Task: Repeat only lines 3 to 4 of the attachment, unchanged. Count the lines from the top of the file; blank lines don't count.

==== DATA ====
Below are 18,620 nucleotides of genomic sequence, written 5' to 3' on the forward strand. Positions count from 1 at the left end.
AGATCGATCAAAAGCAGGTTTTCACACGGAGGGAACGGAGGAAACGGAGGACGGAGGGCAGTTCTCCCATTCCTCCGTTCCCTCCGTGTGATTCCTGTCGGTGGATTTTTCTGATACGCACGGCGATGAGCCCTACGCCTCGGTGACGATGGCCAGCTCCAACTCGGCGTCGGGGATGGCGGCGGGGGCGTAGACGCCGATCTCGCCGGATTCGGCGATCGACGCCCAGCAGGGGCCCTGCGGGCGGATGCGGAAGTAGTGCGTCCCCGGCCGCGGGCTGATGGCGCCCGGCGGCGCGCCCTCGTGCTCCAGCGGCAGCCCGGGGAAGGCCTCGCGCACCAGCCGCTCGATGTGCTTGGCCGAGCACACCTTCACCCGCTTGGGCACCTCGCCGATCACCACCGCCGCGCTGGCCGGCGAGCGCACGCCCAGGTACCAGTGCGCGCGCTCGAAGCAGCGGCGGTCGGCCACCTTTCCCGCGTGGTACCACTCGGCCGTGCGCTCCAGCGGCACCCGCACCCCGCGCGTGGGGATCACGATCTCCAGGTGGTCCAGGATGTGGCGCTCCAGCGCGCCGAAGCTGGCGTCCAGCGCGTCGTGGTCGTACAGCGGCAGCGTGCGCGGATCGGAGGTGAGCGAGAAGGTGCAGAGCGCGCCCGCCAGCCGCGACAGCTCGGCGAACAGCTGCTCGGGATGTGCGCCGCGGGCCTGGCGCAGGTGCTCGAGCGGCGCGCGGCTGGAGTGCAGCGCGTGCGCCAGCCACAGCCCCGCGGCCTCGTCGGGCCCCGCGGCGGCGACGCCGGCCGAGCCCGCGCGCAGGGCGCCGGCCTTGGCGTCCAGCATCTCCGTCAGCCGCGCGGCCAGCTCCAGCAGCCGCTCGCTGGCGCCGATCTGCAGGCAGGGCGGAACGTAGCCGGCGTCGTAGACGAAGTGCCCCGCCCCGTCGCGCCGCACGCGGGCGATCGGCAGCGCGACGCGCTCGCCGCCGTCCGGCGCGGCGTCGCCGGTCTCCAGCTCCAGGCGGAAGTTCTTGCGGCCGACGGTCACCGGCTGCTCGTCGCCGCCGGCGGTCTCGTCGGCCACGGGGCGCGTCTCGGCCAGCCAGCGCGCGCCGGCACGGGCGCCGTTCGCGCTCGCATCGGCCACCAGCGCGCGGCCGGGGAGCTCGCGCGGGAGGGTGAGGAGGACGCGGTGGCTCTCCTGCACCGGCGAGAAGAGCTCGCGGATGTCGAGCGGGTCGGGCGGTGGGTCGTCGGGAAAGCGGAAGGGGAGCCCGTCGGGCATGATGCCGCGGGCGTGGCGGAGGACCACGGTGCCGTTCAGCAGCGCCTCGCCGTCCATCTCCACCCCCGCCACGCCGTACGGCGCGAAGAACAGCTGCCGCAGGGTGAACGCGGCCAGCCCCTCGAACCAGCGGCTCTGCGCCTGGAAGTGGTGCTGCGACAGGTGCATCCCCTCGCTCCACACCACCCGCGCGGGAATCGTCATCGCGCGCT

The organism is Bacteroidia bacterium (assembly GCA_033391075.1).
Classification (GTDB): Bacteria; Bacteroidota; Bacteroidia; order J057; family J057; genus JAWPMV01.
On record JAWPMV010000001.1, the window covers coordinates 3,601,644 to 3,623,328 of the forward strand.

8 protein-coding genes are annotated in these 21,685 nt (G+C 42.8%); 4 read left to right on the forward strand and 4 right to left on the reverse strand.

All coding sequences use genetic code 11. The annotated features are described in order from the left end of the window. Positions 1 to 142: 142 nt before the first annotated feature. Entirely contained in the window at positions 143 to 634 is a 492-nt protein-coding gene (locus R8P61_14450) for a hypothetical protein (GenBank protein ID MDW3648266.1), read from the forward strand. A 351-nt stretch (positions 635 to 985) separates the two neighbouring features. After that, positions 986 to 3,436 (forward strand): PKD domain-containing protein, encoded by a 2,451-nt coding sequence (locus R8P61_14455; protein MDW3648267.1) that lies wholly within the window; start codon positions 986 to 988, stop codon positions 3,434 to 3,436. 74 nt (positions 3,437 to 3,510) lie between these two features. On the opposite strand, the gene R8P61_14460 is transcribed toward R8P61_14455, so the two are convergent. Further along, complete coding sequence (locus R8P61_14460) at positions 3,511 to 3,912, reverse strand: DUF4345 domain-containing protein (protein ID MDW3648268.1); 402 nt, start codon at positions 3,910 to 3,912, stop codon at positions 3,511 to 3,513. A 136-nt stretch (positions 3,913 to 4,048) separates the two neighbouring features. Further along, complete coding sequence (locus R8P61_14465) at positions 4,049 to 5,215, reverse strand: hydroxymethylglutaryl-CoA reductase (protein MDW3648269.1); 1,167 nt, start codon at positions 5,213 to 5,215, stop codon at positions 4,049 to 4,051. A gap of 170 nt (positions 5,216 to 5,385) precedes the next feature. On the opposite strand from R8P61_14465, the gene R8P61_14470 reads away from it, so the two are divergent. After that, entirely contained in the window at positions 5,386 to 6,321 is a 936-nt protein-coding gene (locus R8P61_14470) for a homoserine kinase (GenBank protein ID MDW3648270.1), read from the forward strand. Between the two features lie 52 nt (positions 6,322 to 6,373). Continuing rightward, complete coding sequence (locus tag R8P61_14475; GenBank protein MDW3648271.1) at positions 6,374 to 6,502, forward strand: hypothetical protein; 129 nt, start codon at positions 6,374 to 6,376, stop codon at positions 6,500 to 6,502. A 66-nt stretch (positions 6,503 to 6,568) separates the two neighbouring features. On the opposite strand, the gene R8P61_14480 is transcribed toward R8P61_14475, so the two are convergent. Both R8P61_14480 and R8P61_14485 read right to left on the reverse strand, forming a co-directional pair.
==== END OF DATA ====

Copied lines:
The organism is Bacteroidia bacterium (assembly GCA_033391075.1).
Classification (GTDB): Bacteria; Bacteroidota; Bacteroidia; order J057; family J057; genus JAWPMV01.